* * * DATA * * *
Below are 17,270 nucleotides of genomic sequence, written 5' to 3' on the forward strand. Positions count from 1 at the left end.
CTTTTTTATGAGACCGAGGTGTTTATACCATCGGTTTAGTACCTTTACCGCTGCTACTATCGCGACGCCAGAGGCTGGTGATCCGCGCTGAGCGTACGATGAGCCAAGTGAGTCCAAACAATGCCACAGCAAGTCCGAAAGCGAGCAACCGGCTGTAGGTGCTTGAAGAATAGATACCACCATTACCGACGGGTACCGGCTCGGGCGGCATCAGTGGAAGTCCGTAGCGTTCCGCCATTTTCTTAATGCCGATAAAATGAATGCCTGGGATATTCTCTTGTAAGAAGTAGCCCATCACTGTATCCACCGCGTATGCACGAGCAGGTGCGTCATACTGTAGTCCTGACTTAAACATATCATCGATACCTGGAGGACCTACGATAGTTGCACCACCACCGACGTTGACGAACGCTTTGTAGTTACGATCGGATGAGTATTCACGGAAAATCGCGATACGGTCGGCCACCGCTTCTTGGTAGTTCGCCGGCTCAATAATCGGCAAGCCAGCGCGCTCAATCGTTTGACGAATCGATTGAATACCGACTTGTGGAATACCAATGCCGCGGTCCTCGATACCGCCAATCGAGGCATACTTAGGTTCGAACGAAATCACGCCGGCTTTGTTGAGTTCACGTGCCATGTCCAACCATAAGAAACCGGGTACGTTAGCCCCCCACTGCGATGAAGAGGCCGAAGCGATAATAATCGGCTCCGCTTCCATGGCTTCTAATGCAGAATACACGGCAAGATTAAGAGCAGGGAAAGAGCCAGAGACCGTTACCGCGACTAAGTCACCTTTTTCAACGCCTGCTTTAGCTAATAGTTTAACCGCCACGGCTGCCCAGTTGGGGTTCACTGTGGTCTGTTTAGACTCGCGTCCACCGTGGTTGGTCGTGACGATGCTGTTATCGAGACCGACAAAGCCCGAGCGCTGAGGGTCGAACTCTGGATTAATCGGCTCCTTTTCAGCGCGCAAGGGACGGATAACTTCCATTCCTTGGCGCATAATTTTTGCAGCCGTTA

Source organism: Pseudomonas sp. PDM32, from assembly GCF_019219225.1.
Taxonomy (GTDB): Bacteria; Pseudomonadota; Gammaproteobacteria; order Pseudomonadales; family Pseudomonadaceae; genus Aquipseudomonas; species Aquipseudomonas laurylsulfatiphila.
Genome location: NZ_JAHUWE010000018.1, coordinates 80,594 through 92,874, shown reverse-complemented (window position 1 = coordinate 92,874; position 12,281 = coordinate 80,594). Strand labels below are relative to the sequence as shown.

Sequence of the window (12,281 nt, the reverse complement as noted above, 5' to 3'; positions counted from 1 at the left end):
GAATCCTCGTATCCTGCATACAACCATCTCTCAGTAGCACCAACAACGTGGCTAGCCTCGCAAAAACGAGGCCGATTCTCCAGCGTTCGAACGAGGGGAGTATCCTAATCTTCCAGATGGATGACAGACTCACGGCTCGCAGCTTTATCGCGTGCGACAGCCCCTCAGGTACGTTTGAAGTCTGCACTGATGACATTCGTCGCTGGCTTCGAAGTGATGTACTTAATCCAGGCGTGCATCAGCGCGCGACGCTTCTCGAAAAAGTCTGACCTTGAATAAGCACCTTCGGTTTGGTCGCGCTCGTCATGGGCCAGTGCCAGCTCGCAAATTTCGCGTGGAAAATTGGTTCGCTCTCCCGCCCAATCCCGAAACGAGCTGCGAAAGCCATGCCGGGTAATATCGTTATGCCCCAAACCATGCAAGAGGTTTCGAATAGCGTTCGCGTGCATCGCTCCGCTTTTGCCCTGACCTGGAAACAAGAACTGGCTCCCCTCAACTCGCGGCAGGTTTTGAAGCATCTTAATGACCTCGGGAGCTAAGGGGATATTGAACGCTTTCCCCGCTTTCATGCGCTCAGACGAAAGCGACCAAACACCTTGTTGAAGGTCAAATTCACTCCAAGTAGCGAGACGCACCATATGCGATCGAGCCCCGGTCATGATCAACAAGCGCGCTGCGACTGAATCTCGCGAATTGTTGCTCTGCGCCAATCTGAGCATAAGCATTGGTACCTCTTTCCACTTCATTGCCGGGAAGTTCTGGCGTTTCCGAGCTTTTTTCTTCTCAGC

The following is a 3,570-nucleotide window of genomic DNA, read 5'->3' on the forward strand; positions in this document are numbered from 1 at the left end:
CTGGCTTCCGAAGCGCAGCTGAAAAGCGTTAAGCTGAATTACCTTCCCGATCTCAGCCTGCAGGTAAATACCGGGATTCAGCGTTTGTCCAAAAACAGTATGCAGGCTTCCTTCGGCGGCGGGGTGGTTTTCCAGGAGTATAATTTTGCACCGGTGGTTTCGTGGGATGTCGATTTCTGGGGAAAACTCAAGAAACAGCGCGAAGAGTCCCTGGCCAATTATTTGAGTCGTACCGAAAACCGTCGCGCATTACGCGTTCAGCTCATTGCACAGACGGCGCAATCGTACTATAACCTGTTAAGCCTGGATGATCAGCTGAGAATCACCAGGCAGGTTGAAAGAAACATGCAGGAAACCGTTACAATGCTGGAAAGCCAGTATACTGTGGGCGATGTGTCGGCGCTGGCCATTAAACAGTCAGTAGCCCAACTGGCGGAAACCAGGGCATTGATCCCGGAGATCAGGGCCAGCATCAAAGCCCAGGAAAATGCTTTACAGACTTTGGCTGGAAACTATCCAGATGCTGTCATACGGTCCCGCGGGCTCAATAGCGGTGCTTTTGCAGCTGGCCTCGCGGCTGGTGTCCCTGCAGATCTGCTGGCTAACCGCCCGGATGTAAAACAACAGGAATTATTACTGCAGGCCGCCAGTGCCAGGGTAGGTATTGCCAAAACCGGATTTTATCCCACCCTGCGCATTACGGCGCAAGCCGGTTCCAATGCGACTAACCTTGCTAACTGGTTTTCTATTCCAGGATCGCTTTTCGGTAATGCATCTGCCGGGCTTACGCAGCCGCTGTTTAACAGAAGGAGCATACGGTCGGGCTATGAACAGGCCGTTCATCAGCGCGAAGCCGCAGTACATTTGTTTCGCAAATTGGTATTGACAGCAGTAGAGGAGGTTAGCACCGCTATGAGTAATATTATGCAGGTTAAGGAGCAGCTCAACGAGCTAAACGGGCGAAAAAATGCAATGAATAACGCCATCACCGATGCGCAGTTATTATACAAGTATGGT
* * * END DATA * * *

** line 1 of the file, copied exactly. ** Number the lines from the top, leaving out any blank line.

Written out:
Below are 17,270 nucleotides of genomic sequence, written 5' to 3' on the forward strand. Positions count from 1 at the left end.